What to pair with wine for International Wine Day
It’s National Wine Day in the US on May 25, and while we Aussies may not technically have a wine day of our own, we think this is a mighty good one to adopt. After all, we have some of the best wine regions in the world.
But when it comes to matching food and wine, how does your knowledge fare? If ‘red wine goes with red meat’ and ‘white pairs with white meat’ is pretty much the extent of it; read on for the ultimate wine connoisseur crash course.
Balance and harmony
There are a few simple rules to follow when it comes to getting the balance right. Undoubtedly, the wine should have the same flavour intensity as the food, as richer foods need a wine that won’t fade in comparison. Likewise, lighter foods work with delicate wines. If you can keep this rule top of mind, you’re halfway there!
When this lighter-bodied wine is good, it’s really good, but a disappointing Pinot can be thin and flavourless. Try foods such as roast chicken, pasta dishes, salmon or other fatty fish, or pair a bigger, richer Pinot with duck or a hearty stew. And Australia and France produce some of the best Pinot Noirs in the world; choose these first.
Sauvignon Blanc and blends, Semillon and Riesling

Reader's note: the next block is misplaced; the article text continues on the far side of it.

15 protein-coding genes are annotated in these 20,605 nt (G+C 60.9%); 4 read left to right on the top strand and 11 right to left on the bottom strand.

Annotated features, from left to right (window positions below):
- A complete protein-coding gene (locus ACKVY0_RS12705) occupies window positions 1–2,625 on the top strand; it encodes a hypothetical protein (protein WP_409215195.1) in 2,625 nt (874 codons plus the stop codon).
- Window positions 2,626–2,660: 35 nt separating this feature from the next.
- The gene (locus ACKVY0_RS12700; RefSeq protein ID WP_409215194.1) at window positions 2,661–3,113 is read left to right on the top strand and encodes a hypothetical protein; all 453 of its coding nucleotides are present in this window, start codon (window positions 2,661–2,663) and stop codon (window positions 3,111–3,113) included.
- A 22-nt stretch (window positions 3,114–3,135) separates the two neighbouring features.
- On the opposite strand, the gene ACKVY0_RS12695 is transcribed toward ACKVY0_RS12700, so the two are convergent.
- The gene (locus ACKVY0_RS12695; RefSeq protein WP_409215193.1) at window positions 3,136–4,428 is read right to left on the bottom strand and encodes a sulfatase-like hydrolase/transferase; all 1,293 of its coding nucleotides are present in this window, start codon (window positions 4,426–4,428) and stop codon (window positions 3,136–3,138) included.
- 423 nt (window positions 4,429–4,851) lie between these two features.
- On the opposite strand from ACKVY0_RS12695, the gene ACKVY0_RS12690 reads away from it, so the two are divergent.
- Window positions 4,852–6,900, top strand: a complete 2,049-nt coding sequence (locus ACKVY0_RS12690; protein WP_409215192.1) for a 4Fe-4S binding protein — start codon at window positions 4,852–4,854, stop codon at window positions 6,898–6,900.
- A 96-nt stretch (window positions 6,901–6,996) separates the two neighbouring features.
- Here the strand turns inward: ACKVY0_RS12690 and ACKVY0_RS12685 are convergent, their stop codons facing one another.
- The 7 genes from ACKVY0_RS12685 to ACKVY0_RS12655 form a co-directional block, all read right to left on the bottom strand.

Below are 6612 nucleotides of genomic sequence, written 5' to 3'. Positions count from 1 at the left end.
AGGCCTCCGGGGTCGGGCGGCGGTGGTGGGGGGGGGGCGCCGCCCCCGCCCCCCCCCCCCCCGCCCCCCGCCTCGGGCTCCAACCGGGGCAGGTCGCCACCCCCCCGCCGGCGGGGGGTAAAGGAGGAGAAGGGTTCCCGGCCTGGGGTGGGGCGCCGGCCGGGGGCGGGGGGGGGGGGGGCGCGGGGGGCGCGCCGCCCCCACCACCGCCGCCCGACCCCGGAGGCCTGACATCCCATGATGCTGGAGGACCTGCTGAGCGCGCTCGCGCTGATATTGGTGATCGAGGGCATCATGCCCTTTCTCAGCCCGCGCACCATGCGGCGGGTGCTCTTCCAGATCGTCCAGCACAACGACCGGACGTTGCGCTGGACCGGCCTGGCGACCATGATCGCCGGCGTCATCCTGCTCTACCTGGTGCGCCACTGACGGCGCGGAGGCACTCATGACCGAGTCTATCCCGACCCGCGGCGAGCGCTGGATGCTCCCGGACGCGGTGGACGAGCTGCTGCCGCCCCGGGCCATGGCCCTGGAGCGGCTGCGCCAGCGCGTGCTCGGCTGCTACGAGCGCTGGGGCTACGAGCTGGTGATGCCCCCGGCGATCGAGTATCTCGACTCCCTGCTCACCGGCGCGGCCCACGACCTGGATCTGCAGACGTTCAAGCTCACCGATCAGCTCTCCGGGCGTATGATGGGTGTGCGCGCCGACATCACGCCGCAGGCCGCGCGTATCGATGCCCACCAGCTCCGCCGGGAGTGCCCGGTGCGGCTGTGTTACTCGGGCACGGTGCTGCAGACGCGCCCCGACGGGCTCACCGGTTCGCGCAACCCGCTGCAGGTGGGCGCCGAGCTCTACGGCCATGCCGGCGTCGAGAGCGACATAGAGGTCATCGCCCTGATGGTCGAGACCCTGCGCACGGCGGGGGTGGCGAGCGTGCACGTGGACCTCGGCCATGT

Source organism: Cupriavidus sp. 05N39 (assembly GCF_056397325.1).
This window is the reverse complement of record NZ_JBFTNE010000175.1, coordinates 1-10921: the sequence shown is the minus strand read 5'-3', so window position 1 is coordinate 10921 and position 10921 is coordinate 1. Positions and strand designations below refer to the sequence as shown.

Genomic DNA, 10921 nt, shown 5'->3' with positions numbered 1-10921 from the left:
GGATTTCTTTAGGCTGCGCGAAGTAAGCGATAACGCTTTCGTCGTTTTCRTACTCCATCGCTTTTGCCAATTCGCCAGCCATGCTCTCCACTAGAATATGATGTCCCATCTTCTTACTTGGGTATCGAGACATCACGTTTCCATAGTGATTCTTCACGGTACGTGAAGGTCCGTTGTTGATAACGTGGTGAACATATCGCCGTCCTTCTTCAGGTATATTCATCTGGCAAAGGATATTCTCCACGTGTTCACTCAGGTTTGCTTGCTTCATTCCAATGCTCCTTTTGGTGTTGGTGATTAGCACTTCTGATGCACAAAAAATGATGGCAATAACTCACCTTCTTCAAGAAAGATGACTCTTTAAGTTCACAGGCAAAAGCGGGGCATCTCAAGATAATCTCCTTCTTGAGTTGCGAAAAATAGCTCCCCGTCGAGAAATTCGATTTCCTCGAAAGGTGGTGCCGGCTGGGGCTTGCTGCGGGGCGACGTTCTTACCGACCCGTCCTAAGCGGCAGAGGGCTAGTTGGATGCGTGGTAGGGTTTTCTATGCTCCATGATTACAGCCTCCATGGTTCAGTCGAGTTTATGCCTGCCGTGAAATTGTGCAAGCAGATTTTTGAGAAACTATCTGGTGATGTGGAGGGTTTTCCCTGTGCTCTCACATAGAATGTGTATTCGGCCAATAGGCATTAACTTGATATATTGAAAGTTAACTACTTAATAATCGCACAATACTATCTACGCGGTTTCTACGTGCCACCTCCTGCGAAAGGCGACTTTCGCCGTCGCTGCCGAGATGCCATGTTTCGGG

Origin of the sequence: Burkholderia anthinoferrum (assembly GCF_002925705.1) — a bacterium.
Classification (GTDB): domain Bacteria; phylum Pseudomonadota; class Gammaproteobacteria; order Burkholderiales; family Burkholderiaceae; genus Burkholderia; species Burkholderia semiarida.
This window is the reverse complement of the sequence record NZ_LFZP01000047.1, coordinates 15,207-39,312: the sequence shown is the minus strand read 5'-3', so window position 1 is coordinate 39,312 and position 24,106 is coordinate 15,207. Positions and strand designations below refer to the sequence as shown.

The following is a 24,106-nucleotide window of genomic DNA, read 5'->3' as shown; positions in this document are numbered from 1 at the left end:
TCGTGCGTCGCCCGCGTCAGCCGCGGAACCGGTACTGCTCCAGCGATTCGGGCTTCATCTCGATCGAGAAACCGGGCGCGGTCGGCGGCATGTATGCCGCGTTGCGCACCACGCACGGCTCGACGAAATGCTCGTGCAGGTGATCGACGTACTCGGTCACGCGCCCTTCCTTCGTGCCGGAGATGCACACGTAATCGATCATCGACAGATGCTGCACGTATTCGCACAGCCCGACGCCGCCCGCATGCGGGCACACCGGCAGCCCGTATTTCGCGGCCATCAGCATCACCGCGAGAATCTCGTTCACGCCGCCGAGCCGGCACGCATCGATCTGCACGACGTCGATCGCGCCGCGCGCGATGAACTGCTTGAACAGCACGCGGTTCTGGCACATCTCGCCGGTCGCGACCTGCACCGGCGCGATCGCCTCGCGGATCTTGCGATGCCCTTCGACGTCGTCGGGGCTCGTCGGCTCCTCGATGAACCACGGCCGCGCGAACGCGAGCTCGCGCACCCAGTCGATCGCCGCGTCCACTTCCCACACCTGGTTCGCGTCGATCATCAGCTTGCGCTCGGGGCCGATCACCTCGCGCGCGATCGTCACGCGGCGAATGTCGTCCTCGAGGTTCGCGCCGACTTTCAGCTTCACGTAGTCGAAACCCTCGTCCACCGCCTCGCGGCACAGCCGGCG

The high acidity in these light-bodied and aromatic white wines makes them perfect for delicate Asian dishes, fried meals and Mediterranean food; think grilled fish, salads with goat’s cheese, or Thai fish cakes.
Merlot and blends, Tempranillo
These wines pair well with a variety of foods as they sit right in the middle of the red wine spectrum. Opt for a glass with pates or other charcuterie, roast meats like pork or veal, or even hamburgers. They’ll also work with tapas or a rustic pasta dish. And better yet, a great Merlot is a good all-rounder – it’s one of those wines you can drink deliciously on its own.
Full-bodied white wines are a great match with richer meals such as cheese-based pastas, poultry, pork, and rich seafood. Creamy vegetable soups and risottos will also taste spectacular with a quality Chardonnay, or if it’s cheese you’re after, choose bolder types like blue and washed rinds.
Rose is having a moment; look around any inner-city bar and you’ll see just how popular the blush-coloured varietal is. On the spectrum, it can range from dry to quite sweet, however with the acidity of white wine and the fruit character of red wine, it’s quite a simple wine to match with food. Almost all cheeses pair well with a dry rose, as well as antipasto, salads and charcuterie. Having a celebratory glass with brunch? Try rose with grilled asparagus, eggs and parmesan.